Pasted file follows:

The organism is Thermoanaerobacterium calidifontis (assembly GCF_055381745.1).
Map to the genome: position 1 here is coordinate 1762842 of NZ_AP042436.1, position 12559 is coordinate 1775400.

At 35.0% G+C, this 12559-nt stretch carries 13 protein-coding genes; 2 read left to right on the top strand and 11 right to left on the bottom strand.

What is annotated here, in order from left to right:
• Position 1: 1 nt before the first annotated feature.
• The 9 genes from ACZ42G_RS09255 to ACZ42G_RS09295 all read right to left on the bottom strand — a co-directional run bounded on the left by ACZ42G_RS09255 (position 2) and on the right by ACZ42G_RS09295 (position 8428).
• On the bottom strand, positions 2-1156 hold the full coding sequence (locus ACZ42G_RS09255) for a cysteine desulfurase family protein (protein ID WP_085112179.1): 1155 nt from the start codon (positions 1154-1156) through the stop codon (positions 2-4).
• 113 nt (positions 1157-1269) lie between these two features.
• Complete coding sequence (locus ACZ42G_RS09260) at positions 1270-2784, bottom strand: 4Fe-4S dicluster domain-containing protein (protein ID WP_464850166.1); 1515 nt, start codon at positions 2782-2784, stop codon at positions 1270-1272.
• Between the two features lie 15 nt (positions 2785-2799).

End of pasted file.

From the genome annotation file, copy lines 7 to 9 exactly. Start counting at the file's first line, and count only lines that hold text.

• On the bottom strand, positions 2-1156 hold the full coding sequence (locus ACZ42G_RS09255) for a cysteine desulfurase family protein (protein ID WP_085112179.1): 1155 nt from the start codon (positions 1154-1156) through the stop codon (positions 2-4).
• 113 nt (positions 1157-1269) lie between these two features.
• Complete coding sequence (locus ACZ42G_RS09260) at positions 1270-2784, bottom strand: 4Fe-4S dicluster domain-containing protein (protein ID WP_464850166.1); 1515 nt, start codon at positions 2782-2784, stop codon at positions 1270-1272.